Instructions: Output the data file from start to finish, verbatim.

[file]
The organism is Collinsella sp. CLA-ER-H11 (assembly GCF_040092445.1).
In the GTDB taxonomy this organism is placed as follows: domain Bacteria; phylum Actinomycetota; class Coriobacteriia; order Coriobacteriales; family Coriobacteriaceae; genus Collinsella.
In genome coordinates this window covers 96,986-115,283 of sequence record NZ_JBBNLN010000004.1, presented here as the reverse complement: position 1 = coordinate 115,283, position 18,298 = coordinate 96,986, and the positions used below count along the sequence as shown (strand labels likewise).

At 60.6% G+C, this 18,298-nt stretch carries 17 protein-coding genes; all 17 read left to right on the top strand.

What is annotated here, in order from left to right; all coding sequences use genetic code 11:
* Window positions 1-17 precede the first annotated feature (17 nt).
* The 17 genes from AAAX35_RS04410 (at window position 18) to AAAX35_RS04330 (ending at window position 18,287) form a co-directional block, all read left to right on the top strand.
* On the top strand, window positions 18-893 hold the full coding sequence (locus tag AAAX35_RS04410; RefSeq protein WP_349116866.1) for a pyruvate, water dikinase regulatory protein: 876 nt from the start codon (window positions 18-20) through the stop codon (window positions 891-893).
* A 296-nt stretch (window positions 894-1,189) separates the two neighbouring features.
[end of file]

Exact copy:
The organism is Collinsella sp. CLA-ER-H11 (assembly GCF_040092445.1).
In the GTDB taxonomy this organism is placed as follows: domain Bacteria; phylum Actinomycetota; class Coriobacteriia; order Coriobacteriales; family Coriobacteriaceae; genus Collinsella.
In genome coordinates this window covers 96,986-115,283 of sequence record NZ_JBBNLN010000004.1, presented here as the reverse complement: position 1 = coordinate 115,283, position 18,298 = coordinate 96,986, and the positions used below count along the sequence as shown (strand labels likewise).

At 60.6% G+C, this 18,298-nt stretch carries 17 protein-coding genes; all 17 read left to right on the top strand.

What is annotated here, in order from left to right; all coding sequences use genetic code 11:
* Window positions 1-17 precede the first annotated feature (17 nt).
* The 17 genes from AAAX35_RS04410 (at window position 18) to AAAX35_RS04330 (ending at window position 18,287) form a co-directional block, all read left to right on the top strand.
* On the top strand, window positions 18-893 hold the full coding sequence (locus tag AAAX35_RS04410; RefSeq protein WP_349116866.1) for a pyruvate, water dikinase regulatory protein: 876 nt from the start codon (window positions 18-20) through the stop codon (window positions 891-893).
* A 296-nt stretch (window positions 894-1,189) separates the two neighbouring features.